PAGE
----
Unearthing the Garden

In the early 1990s, the Western Pavilions became a site used by state and party leaders to recall the humiliations of the past and to celebrate the regnant nation (and it featured prominently in the 1997 return of Hong Kong to mainland control). In 1993-1994, the government proposed using foreign capital to construct a miniature replica of the Yuanming Yuan on the site of the original, and draft plans and initial archaeological surveys were made. This plan focused on three areas in the southwest section of the site—the Garden of Aquatic Plants (Zaoyuan), the Thirteen Locales (Shisansuo) and the Mountain and River Retreat (Shangao Shuichang). To comply with state regulations on cultural relics protection, Beijing Municipality commissioned archaeologists from the Beijing Cultural Relics Institute to survey and excavate the sites and prepare a draft plan. Shortly thereafter, an area of more than 4,600 sq m at Zaoyuan was excavated between September and December 1994. The entire building complex in the southwest corner of the garden was uncovered. Although all the buildings had been levelled, the outline of the stone paths and ponds could still be seen at the time of the survey.

The Beijing government's proposal to launch incursive reconstruction project in the garden, however, resulted in a public outcry and the proposal was scrapped. However, the idea was floated again in 1998 at the Beijing Municipal Political Consultative Conference, and in May 1999 the Beijing government authorised the Beijing City Planning Authority to draw up a draft plan for the Yuanming Yuan site. The debate spread in the mass media after the historian Wang Daocheng and Chen Liqun voiced their opposition, and the novelist Cong Weixi published a rebuttal in Beijing Evening News (Beijing wanbao).[3] Fuelled by enthusiasm for Beijing's 2008 Olympic bid, the plan was, however, eventually approved in August 2000. Authorities on ancient architecture and the environment were quick to denounce it again. The contretemps about whether the park be preserved as it was, partially restored, partially rebuilt or fully restored raged in the print media for some months, and every time a new incident involving the gardens occurs the familiar battle lines are redrawn and the debate unfolds anew.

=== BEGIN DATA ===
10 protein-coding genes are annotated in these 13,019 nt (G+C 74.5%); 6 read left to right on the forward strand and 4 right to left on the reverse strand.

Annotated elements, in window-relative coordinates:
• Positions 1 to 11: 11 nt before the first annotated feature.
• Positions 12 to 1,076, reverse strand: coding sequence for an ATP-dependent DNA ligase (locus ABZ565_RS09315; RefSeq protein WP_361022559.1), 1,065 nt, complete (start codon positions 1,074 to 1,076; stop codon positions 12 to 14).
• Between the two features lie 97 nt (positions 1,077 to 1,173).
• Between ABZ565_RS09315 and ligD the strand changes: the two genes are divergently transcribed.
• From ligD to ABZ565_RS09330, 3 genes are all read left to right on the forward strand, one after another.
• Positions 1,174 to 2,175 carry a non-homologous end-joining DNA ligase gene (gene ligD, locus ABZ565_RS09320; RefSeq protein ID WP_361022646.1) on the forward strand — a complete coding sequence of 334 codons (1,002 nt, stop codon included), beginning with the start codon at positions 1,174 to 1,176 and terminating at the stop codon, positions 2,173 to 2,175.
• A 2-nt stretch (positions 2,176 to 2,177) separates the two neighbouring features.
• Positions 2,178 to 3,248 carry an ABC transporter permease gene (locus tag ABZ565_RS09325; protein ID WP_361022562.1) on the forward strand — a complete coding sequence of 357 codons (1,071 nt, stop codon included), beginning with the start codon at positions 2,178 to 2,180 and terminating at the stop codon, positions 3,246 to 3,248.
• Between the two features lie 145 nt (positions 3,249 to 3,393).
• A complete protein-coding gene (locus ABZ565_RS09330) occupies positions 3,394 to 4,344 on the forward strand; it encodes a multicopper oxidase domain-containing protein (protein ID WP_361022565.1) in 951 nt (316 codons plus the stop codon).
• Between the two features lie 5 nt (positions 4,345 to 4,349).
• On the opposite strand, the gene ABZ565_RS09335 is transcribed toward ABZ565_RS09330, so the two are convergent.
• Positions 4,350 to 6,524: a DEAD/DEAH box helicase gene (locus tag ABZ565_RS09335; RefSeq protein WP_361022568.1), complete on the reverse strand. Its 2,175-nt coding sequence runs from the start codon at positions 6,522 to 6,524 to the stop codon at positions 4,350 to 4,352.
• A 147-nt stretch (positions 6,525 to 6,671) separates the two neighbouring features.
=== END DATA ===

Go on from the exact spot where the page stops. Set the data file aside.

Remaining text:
Xu Pingfang, head of the China Archaeology Society, and originally head of the Institute of Archaeology under the Chinese Academy of Social Sciences (CASS), voiced the opinion that the Yuanming Yuan should be preserved as a large excavated archaeological site, which will reveal the dimensions and topography of the original gardens. Liang Congjie, a member of the Political Consultative Congress and founder of the citizens' group 'Friends of Nature', warned that tourism at a site many times larger than the Summer Palace would pose an environmental threat that had to be anticipated. Luo Zhewen, head of the Ancient Architecture Group of the State Cultural Relics Bureau, argued that only a small and representative section with historical significance should be restored, and that it was absurd to envisage, for example, rebuilding the Western Pavilions buildings. Luo's proposals can be seen as a tacit endorsement of the original, more modest 1994 plan.

During 2005-2006, Wang Daocheng, along with Ye Tingfang, a researcher in the Foreign Literature Research Institute of CASS, continued to be among the most publicly outspoken opponents of plans to rebuild or restore part of the gardens. In a series of speeches and articles over recent years they have individually declared that the ruins are themselves of key heritage value and that they must be protected. Such scholars have also strenuously argued that the present quality of workmanship would be far inferior to the artisanship originally devoted to the numerous palaces and buildings (see 'The Lei Family Builders' in Articles).

Fig. 8

Fig. 9
Figs 8&9 Tourist attractions in Yuanming Yuan. Photo: GRB.

While the debates have continued, the single extant building dating from the Yuanming Yuan, Zhengjuesi Temple, has been restored. Proximate to the north wall of Peking University the temple was an elegiac ruin occupied by a boiler factory. It has now been completely refashioned, and as a result it evinces none of the powerfully moving ruination of the past or the heritage value of the decrepit original. It has, in short, become yet another showcase 'Qing-era temple' of the type quite common in the capital.

Covering the Gardens